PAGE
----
|Population||836 (2016 census)|
|• Density||105.8/km2 (274.1/sq mi)|
|Elevation||474 m (1,555 ft)|
|Area||7.9 km2 (3.1 sq mi)|
|Time zone||AEST (UTC+10:00)|
|LGA(s)||South Burnett Region|
The town is located on the D'Aguilar Highway, in the South Burnett local government area, 166 kilometres (103 mi) north-west of the state capital, Brisbane. Blackbutt lies within the Cooyar Creek catchment, tributary of the Brisbane River, which rises in the Bunya Mountains to the west.
European settlement in the Blackbutt area began in 1842, when the Scott family established Taromeo Station. In 1887, the Scott family ceded land to found both Blackbutt and its neighbouring town of Benarkin. Farms were established in the area and the discovery of gold in the area in the late 19th century led to population growth in the town.
The timber industry played an important role in the development of the town.
The town is named after Eucalyptus pilularis, commonly known as blackbutt, a common tree of the family Myrtaceae native to south-eastern Australia which is one of Australia's most important hardwoods.
Blackbutt, Benarkin and the nearby town of Yarraman are often collectively referred to as the "Timber Towns" and the terms "Timbertown" and "Timbertowners" feature in the name of many local businesses and a sporting teams.
Blackbutt Provisional School opened on 20 January 1896 under teacher Rosa Bella Ryan. On 1 January 1909 it became Blackbutt State School. In January 1914, the school relocated to a larger site.
When the Blackbutt railway station was built to serve the town, it was some distance from the town, so in 1910 it was decided to name the station Benarkin instead. This in turn gave its name to the new town that formed near the railway station Benarkin. Because of the close proximity (3.5 kilometres (2.2 mi) apart) and intertwined history of the two towns, they are often referred to as the twin towns of Blackbutt-Benarkin. Blackbutt was connected to the Brisbane Valley railway line in 1911. However, the line was closed in the 1980s and was converted into a rail trail.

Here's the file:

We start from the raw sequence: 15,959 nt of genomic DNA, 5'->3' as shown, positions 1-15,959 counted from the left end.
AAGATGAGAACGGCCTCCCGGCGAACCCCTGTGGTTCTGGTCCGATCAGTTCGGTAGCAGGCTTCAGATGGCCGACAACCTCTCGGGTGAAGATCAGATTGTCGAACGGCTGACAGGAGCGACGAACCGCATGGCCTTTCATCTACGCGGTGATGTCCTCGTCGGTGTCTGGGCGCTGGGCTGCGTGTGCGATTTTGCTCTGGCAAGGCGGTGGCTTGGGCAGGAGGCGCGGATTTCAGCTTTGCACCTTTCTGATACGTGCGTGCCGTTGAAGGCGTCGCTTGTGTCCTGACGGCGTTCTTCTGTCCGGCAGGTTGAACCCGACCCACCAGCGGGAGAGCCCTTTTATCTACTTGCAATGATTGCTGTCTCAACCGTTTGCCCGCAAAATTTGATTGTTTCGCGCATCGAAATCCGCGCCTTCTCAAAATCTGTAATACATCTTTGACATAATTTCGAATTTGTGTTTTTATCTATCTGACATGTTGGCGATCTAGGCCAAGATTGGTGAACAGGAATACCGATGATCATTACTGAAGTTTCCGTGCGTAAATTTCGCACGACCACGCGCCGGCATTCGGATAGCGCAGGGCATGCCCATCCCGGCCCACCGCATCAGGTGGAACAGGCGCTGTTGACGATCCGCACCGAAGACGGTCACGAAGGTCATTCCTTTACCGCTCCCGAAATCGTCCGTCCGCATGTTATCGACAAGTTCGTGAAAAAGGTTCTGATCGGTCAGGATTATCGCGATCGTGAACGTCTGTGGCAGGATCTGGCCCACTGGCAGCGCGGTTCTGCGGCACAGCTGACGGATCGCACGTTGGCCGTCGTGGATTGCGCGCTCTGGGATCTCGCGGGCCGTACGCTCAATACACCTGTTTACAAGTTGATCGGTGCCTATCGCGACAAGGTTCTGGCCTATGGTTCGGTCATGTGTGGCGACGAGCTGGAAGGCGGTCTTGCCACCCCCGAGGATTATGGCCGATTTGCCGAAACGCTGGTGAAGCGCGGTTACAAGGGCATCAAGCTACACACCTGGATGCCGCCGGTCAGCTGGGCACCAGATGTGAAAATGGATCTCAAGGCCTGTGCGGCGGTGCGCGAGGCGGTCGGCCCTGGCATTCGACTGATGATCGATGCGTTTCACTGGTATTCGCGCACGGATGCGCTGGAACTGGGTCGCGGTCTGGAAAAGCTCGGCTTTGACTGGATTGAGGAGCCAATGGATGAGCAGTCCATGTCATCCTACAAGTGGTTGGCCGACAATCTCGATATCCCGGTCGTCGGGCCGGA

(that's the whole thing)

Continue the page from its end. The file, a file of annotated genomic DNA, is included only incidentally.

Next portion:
The Blackbutt Library was opened in 1996.
Blackbutt is the site of the Queensland Government's first trial of using fibre composite in bridge building when it was used in the replacement of Taromeo Creek bridge in 2005. Fibre composite materials are much stronger than steel and concrete but also much lighter and do not rust.
Blackbutt State School is a government primary (Prep-6) school for boys and girls at Crofton Street ( In 2017, the school had an enrolment of 165 students with 12 teachers (11 full-time equivalent) and 18 non-teaching staff (9 full-time equivalent).).
Town water supply is provided by Boobir Dam.
The Blackbutt Avocado Festival has been held annually in September since 2016, replacing the former Bloomin Beautiful Blackbutt Festival. It features avocado cooking demonstrations, avocado tossing competitions, presentations on farming avocados, in addition to other festival events, such as arts and craft displays, woodchop competitions and live music.
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- Lucas, Paul. "New Blackbutt Bridge Safer" (PDF). Press Release: 04/04/05. Queensland Government. Archived (PDF) from the original on 3 March 2016. Retrieved 20 May 2014.
- McCormick, Louise (March 2006). "Taromeo Creek Bridge – The first fibre composite bridge bridge on Queensland's road network" (PDF). Queensland Roads. Queensland Government. Archived from the original (PDF) on 21 May 2014. Retrieved 20 May 2014.
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- "Queensland State and Non-State Schools". Queensland Government. Archived from the original on 8 May 2014. Retrieved 25 May 2014.
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- "About". Blackbutt Avocado Festival. Archived from the original on 23 October 2019. Retrieved 23 October 2019.
- Rucker, Audrey (1984). Benarkin State School jubilee 1910–1985 : some history of the district and the school. Benarkin State School.
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